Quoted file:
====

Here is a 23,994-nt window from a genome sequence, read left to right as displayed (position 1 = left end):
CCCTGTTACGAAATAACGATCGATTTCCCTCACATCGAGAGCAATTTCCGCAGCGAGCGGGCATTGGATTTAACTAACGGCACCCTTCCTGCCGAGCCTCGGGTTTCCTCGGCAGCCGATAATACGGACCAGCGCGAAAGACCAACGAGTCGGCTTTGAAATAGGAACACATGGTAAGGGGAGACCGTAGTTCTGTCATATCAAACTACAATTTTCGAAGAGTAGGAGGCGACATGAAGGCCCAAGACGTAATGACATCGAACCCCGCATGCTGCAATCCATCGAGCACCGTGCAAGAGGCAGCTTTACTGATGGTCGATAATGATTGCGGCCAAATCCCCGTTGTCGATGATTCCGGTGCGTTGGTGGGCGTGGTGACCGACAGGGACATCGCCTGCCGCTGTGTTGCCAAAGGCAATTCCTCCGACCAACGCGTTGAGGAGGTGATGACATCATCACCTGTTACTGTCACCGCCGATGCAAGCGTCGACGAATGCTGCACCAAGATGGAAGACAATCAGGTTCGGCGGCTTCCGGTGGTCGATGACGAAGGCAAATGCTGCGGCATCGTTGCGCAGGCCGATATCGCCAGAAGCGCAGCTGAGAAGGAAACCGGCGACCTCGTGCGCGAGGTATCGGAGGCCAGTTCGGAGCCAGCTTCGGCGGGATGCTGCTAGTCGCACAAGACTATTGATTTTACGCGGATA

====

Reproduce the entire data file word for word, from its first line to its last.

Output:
Here is a 23,994-nt window from a genome sequence, read left to right as displayed (position 1 = left end):
CCCTGTTACGAAATAACGATCGATTTCCCTCACATCGAGAGCAATTTCCGCAGCGAGCGGGCATTGGATTTAACTAACGGCACCCTTCCTGCCGAGCCTCGGGTTTCCTCGGCAGCCGATAATACGGACCAGCGCGAAAGACCAACGAGTCGGCTTTGAAATAGGAACACATGGTAAGGGGAGACCGTAGTTCTGTCATATCAAACTACAATTTTCGAAGAGTAGGAGGCGACATGAAGGCCCAAGACGTAATGACATCGAACCCCGCATGCTGCAATCCATCGAGCACCGTGCAAGAGGCAGCTTTACTGATGGTCGATAATGATTGCGGCCAAATCCCCGTTGTCGATGATTCCGGTGCGTTGGTGGGCGTGGTGACCGACAGGGACATCGCCTGCCGCTGTGTTGCCAAAGGCAATTCCTCCGACCAACGCGTTGAGGAGGTGATGACATCATCACCTGTTACTGTCACCGCCGATGCAAGCGTCGACGAATGCTGCACCAAGATGGAAGACAATCAGGTTCGGCGGCTTCCGGTGGTCGATGACGAAGGCAAATGCTGCGGCATCGTTGCGCAGGCCGATATCGCCAGAAGCGCAGCTGAGAAGGAAACCGGCGACCTCGTGCGCGAGGTATCGGAGGCCAGTTCGGAGCCAGCTTCGGCGGGATGCTGCTAGTCGCACAAGACTATTGATTTTACGCGGATA